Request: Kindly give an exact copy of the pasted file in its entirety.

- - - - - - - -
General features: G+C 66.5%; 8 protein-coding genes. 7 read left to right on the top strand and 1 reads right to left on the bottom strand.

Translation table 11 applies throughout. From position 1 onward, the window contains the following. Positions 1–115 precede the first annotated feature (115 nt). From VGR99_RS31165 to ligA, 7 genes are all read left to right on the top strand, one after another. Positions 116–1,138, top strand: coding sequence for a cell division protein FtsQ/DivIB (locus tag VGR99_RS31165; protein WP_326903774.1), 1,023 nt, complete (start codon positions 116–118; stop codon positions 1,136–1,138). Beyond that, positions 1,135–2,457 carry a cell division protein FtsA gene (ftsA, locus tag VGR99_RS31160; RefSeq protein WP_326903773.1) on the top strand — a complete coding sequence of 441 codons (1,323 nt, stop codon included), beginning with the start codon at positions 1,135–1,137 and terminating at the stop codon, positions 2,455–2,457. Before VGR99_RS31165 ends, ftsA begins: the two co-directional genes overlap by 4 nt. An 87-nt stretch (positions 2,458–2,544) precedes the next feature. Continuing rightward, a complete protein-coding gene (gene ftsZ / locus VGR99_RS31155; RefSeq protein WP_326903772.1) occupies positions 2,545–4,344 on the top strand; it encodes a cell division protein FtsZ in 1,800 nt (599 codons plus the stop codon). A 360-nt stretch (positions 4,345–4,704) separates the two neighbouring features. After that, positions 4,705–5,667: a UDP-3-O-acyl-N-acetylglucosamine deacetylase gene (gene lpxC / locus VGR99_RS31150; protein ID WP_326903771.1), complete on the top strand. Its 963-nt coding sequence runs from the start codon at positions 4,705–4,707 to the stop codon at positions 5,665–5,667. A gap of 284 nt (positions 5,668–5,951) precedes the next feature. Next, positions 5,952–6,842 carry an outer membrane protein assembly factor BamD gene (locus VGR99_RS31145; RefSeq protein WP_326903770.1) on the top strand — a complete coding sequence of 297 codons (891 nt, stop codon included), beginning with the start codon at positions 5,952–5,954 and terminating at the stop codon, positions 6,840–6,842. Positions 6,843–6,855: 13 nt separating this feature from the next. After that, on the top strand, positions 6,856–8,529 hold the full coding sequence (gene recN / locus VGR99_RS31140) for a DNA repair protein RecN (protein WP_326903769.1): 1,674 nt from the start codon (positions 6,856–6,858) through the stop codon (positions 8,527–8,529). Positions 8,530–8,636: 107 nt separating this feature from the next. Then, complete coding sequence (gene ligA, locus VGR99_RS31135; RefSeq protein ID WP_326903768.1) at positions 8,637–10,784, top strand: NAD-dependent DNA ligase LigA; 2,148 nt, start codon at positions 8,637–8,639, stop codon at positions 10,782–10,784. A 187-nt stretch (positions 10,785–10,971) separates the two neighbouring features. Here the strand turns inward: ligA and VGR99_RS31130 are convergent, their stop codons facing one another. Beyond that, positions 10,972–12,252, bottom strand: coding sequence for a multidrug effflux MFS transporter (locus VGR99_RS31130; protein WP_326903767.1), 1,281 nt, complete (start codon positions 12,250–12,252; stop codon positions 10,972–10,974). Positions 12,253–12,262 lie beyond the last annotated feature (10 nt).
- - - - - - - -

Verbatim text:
General features: G+C 66.5%; 8 protein-coding genes. 7 read left to right on the top strand and 1 reads right to left on the bottom strand.

Translation table 11 applies throughout. From position 1 onward, the window contains the following. Positions 1–115 precede the first annotated feature (115 nt). From VGR99_RS31165 to ligA, 7 genes are all read left to right on the top strand, one after another. Positions 116–1,138, top strand: coding sequence for a cell division protein FtsQ/DivIB (locus tag VGR99_RS31165; protein WP_326903774.1), 1,023 nt, complete (start codon positions 116–118; stop codon positions 1,136–1,138). Beyond that, positions 1,135–2,457 carry a cell division protein FtsA gene (ftsA, locus tag VGR99_RS31160; RefSeq protein WP_326903773.1) on the top strand — a complete coding sequence of 441 codons (1,323 nt, stop codon included), beginning with the start codon at positions 1,135–1,137 and terminating at the stop codon, positions 2,455–2,457. Before VGR99_RS31165 ends, ftsA begins: the two co-directional genes overlap by 4 nt. An 87-nt stretch (positions 2,458–2,544) precedes the next feature. Continuing rightward, a complete protein-coding gene (gene ftsZ / locus VGR99_RS31155; RefSeq protein WP_326903772.1) occupies positions 2,545–4,344 on the top strand; it encodes a cell division protein FtsZ in 1,800 nt (599 codons plus the stop codon). A 360-nt stretch (positions 4,345–4,704) separates the two neighbouring features. After that, positions 4,705–5,667: a UDP-3-O-acyl-N-acetylglucosamine deacetylase gene (gene lpxC / locus VGR99_RS31150; protein ID WP_326903771.1), complete on the top strand. Its 963-nt coding sequence runs from the start codon at positions 4,705–4,707 to the stop codon at positions 5,665–5,667. A gap of 284 nt (positions 5,668–5,951) precedes the next feature. Next, positions 5,952–6,842 carry an outer membrane protein assembly factor BamD gene (locus VGR99_RS31145; RefSeq protein WP_326903770.1) on the top strand — a complete coding sequence of 297 codons (891 nt, stop codon included), beginning with the start codon at positions 5,952–5,954 and terminating at the stop codon, positions 6,840–6,842. Positions 6,843–6,855: 13 nt separating this feature from the next. After that, on the top strand, positions 6,856–8,529 hold the full coding sequence (gene recN / locus VGR99_RS31140) for a DNA repair protein RecN (protein WP_326903769.1): 1,674 nt from the start codon (positions 6,856–6,858) through the stop codon (positions 8,527–8,529). Positions 8,530–8,636: 107 nt separating this feature from the next. Then, complete coding sequence (gene ligA, locus VGR99_RS31135; RefSeq protein ID WP_326903768.1) at positions 8,637–10,784, top strand: NAD-dependent DNA ligase LigA; 2,148 nt, start codon at positions 8,637–8,639, stop codon at positions 10,782–10,784. A 187-nt stretch (positions 10,785–10,971) separates the two neighbouring features. Here the strand turns inward: ligA and VGR99_RS31130 are convergent, their stop codons facing one another. Beyond that, positions 10,972–12,252, bottom strand: coding sequence for a multidrug effflux MFS transporter (locus VGR99_RS31130; protein WP_326903767.1), 1,281 nt, complete (start codon positions 12,250–12,252; stop codon positions 10,972–10,974). Positions 12,253–12,262 lie beyond the last annotated feature (10 nt).